What's new
Fantasy Football - Footballguys Forums

Welcome to Our Forums. Once you've registered and logged in, you're primed to talk football, among other topics, with the sharpest and most experienced fantasy players on the internet.

The Importance of a Head Coach Amidst Parity (1 Viewer)

jeff_eaglz

Moderator
We’ve all heard the word – the dirty little “P” word that the NFL loves and the rest of us scoff at with disdain – Parity. The NFL wants “competitive balance” and promotes it with such items as the salary cap, the draft, scheduling and free agency. The weaker teams pick first. The teams with the worst records get the easiest schedules (although only two games now depend on your record since the league adopted a 32 team, eight divisions format). Everyone can afford the same values of players, since profit sharing of TV and gate revenues keep everyone with about the same money.Many have said that dynasties cannot exist in this era. Free agency means that talented players must seek out new homes for bigger contracts or teams will not be able to afford all of their best players. Eventually even the best teams will have to fall back to the pack and rebuild after having gone into “salary cap hell” or trading away the future. The NFL dynasty cannot possibly reoccur in this climate.I disagree.Coaches, especially head coaches, have never mattered more than anything else in a franchise. Think about it – the coaching staff is not limited by salary, talent, free agency or player parity. Coaching now emphasizes schemes rather than particular personnel, so that when free agency or a shallow bench impacts who takes the field, the coaches can just fill in the holes with another cog to spin the wheel of the offensive or defensive scheme. Certainly talented players help matters, but a proficient coaching staff that can handle the roster changes that are commonplace in the free agent / salary cap era makes for a far more stable and winning franchise.Owners are starting to realize this, and one of the best examples is in southern Florida. Nick Saban came on to the scene with a languishing Dolphin franchise. What did they do? They went out and bought the best coaching that they could find, down to the coordinators and assistants, sparing no expense. The result? Miami posted a 9-7 record in 2005, five games better than 2004. Coach Saban handled RB Ricky Williams and persistent questions about his quarterback situation to push the team forward to respectability. Now, Miami is considered a dark horse sleeper for Saban's sophomore campaign.Head coaches coming from the college ranks would seem to have an advantage in this migratory era in the NFL. College coaches are used to turning over their complete roster every four years, so losing talent via free agency and "recruiting" free agents would seem to be familiar territory.For further examples of teams led by a strong coach one does not need to look any further than The Big Game. In Super Bowl XL, we have the most tenured coach in the NFL, Bill Cowher, leading the Steelers to the Super Bowl for the second time. Cowher has won three games on the road in a row, defeating the Top 3 seeds in the AFC. Cowher's staff has neutralized Denver's running game and Indianapolis' passing attack and offensive line. Cowher is now 11-9 in playoff games, assuring himself of a winning record with the potential to win his first Lombardi Trophy.Mike Holmgren is attempting to win a Super Bowl with his second franchise. Holmgren leads Seattle to their very first Super Bowl appearance as Holmgren returns since his victory with Green Bay and Brett Favre in Super Bowl XXXI.The lists persist. Bill Belichick has won three rings in New England. Jon Gruden took a Tampa Bay franchise in his first year that had struggled in the playoffs to a Super Bowl victory. John Fox has taken his team to the Super Bowl once and to the NFC championship after the 2003 season. Mike Shanahan has won two Super Bowls and took another team to the AFC Championship Game in 2005. Historically solid coaches returned to the NFL in the past few years as franchises decided to draw from their past successes to return to glory. Bill Parcells, Joe Gibbs and even **** Vermeil all came out of retirement to bring success to their respective teams, getting their new group of players to the playoffs in the course of just a few seasons. Even a team that fell from grace like in Philadelphia this season has a head coach in Andy Reid that took the franchise to three consecutive NFC Championship Games and one Super Bowl appearance in 2005.Turning this discussion around, there were nine coaching changes this season, yet none of those coaches have a track record comparable to any coach mentioned above. How will this new crop of head coaches fare? Only time will tell - but one thing seems to hold true. Consistent success for an NFL franchise starts and persists with the Head Coach.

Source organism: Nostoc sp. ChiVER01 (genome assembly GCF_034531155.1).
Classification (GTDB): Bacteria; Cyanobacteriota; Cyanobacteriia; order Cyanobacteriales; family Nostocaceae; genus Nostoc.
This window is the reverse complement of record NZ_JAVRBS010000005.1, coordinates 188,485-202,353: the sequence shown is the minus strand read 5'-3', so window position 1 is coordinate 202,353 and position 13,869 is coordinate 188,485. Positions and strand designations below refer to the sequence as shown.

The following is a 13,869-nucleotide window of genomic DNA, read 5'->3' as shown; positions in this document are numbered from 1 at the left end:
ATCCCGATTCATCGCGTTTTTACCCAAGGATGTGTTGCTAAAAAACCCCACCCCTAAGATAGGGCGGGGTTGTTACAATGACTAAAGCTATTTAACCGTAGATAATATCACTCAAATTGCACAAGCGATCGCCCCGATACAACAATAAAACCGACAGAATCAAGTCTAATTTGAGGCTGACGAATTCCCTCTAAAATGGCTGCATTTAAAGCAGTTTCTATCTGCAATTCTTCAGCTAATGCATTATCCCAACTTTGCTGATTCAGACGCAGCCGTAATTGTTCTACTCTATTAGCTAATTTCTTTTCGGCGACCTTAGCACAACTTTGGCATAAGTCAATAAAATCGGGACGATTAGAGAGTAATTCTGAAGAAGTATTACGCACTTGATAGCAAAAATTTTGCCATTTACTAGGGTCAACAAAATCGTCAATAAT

Boston

Footballguy
I agree with some of this but it seems a little too general. Brian Billick lead the Ravens to a title and the Ravens have been headed in the wrong direction since than. Jeff Fisher was a play away from a title and now has a team with the third pick in this year's draft. Many people thought Mike Martz was on the doorstep of a dynasty and he's now out of a job. **** Vermeil won a Super Bowl with the Rams and had only marginal success in KC. Jim Fassell got to a Super Bowl and couldn't even get a job this offseason. George Siefert won titles in San Fran and was a mess in Carolina. It's not just coaching. It's coaching with a top of the line front office (i.e the organization as a whole). In New England much of BB's success is aided by Pioli and company. Without great drafts and free agent finds BB would not be as successful even if he is a football guru. It's no coincidence that the Titans started heading south when free agency started pecking away at their core. In Baltimore the Ravens inability to address the QB situation (and offense as a whole) has been killing them the past few years. In Philly Andy Reid didn't look like that great of a coach when core players started getting hurt. In Jacksonville under Coughlin the Jags looked like they were becoming an elite franchise until a few bad draft picks and free agent signings took the wind out of their sails. At the end of the day the winning formula is a great coach with excellent front office (i.e. talent evaluators, capologists etc.). These two areas need to go hand for a team to have long term success. With all the player turnover big decisions are called upon on a yearly basis and to a nice chunk of the roster. If the front office isn't giving the coach the guns you have seasons like the Pats had in 2002. IMO if you takeaway one of these areas than the system just doesn't run as smooth.